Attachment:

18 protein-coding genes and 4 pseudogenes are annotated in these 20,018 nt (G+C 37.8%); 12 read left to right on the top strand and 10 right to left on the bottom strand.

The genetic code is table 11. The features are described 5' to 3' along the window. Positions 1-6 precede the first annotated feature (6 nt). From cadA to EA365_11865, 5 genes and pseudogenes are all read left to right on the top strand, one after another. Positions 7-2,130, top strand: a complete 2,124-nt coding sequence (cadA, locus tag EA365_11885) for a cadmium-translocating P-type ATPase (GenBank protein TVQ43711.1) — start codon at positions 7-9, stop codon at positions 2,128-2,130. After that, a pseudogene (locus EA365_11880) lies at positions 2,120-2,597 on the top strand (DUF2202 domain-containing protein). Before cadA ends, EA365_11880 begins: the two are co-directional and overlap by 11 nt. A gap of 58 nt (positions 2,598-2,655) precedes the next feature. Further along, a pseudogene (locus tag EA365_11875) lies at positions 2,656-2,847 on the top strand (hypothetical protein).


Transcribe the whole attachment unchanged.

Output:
18 protein-coding genes and 4 pseudogenes are annotated in these 20,018 nt (G+C 37.8%); 12 read left to right on the top strand and 10 right to left on the bottom strand.

The genetic code is table 11. The features are described 5' to 3' along the window. Positions 1-6 precede the first annotated feature (6 nt). From cadA to EA365_11865, 5 genes and pseudogenes are all read left to right on the top strand, one after another. Positions 7-2,130, top strand: a complete 2,124-nt coding sequence (cadA, locus tag EA365_11885) for a cadmium-translocating P-type ATPase (GenBank protein TVQ43711.1) — start codon at positions 7-9, stop codon at positions 2,128-2,130. After that, a pseudogene (locus EA365_11880) lies at positions 2,120-2,597 on the top strand (DUF2202 domain-containing protein). Before cadA ends, EA365_11880 begins: the two are co-directional and overlap by 11 nt. A gap of 58 nt (positions 2,598-2,655) precedes the next feature. Further along, a pseudogene (locus tag EA365_11875) lies at positions 2,656-2,847 on the top strand (hypothetical protein).